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Pricing Water

Tweet [1]

The Washington Post weighs in [2] on the impending ecosystems meltdown [3].  The Post story actually shows some skepticism.  Not, alas, over the assessment of impending doom, but rather on the report’s suggestions that it might be useful to price some resources that are currently unpriced.  The story quotes Harold Mooney, one of the numerous contributors to the study, on environmental problems:

One way to address such problems, Mooney said, is to
assign economic value to environmental benefits that many people take
for granted. "We consider services free — like clean water and pest
regulation — but they are not free," he said. "A number of services
have a potential to get into the economic system that will help in
making wise decisions."

And here we get the only skeptical note in the entire article:

Environmental advocates such as Nadia
Martinez, a research fellow at the Institute for Policy Studies, a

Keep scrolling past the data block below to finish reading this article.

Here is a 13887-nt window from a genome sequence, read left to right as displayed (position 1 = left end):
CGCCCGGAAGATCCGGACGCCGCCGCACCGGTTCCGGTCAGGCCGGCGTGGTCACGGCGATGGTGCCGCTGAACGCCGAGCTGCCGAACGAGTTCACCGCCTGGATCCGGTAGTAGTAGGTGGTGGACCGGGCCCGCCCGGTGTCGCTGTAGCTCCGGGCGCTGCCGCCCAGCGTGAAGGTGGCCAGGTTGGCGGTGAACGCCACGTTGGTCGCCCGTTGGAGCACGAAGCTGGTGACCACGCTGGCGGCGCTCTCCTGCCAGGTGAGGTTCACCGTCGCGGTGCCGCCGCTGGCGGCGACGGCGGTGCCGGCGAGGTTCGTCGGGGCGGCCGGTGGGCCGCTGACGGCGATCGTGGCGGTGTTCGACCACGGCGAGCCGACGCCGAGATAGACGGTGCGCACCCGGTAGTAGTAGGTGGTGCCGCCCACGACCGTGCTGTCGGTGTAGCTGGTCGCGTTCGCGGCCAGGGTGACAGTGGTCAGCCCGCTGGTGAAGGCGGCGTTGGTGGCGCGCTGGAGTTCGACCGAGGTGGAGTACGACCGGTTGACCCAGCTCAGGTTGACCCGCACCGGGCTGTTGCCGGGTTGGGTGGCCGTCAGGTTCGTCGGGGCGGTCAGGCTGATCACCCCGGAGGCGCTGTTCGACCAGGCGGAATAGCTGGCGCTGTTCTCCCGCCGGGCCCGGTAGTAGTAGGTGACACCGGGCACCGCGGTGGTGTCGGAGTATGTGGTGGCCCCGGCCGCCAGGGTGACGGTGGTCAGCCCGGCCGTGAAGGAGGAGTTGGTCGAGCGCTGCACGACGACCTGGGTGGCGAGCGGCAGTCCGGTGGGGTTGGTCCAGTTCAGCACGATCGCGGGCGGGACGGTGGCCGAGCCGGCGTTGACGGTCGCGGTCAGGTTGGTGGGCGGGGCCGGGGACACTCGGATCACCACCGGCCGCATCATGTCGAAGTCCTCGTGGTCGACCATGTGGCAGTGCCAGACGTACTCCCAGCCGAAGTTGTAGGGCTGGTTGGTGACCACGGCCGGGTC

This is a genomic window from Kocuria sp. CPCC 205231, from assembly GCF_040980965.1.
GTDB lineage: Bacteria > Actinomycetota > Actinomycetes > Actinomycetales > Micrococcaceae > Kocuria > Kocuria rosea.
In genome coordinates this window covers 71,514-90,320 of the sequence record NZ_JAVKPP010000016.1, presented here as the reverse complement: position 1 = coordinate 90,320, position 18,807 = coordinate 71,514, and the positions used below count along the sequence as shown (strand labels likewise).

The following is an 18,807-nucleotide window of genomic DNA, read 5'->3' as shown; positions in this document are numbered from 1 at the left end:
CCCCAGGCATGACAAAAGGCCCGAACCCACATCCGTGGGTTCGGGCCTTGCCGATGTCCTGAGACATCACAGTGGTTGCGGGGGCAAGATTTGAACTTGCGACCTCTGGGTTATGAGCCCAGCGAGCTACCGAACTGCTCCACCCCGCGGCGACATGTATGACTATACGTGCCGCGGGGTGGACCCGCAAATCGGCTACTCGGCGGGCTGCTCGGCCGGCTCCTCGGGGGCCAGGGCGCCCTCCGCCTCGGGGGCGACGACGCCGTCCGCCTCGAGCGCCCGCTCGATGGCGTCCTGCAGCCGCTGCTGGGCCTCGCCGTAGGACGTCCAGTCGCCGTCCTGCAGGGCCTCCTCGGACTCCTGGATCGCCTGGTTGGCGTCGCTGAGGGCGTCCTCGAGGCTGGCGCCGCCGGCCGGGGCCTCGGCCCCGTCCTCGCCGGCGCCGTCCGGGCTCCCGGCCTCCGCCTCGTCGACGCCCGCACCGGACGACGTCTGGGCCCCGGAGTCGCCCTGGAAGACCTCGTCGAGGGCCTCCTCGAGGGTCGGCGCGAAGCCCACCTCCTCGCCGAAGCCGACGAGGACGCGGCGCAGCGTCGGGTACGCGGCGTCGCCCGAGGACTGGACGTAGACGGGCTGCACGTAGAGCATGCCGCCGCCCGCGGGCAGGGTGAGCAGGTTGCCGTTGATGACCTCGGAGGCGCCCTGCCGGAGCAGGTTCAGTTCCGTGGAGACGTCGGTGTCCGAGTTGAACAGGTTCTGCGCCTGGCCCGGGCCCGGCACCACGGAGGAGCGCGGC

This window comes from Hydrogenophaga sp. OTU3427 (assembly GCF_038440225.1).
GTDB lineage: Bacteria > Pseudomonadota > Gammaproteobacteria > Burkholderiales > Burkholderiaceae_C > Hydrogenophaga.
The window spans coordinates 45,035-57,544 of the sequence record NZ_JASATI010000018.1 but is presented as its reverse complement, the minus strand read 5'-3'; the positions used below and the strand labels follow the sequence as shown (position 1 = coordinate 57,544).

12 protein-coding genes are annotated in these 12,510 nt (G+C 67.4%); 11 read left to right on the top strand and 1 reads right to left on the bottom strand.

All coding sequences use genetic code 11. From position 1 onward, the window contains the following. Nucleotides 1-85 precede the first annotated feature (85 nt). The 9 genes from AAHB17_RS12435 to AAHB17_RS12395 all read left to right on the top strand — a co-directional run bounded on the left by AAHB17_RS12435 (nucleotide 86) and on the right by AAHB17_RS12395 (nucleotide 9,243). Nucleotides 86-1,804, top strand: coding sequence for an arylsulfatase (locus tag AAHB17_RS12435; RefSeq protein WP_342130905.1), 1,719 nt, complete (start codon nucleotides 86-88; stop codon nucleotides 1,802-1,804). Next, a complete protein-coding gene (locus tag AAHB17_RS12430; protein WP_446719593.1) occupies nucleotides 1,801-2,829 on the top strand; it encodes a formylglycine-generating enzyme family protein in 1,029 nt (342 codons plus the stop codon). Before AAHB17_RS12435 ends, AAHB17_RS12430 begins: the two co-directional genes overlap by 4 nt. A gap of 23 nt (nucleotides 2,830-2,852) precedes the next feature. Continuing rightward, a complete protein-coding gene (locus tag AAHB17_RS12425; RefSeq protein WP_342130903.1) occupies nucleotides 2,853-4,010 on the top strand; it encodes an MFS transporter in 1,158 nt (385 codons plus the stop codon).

nonprofit think tank, applauded the report’s findings but said she is
concerned that governments could implement its market-based
recommendations while ignoring its caveats. For example, she said,
imposing a cost on clean water would disproportionately affect the

Unfortunately, left omitted is the fact that not imposing a cost on clean water disproportionately affects the poor.  Because water is unpriced, there is insufficient incentive to provide it in the poorest parts of the world.  That means there is very little of it for the poor to enjoy and as a result, poor people around the world die from lack of water.  Here [4] is one study that looked at the data rather than arguing about the morality of pricing water.  In that study, published in the Journal of Political Economy, the poor were disproportionately affected, but in the opposite direction from what worries the skeptic:

Using the variation in ownership of water
provision across time and space generated by the privatization process,
we find that child mortality fell 8 percent in the areas that
privatized their water services and that the effect was largest (26
percent) in the poorest areas.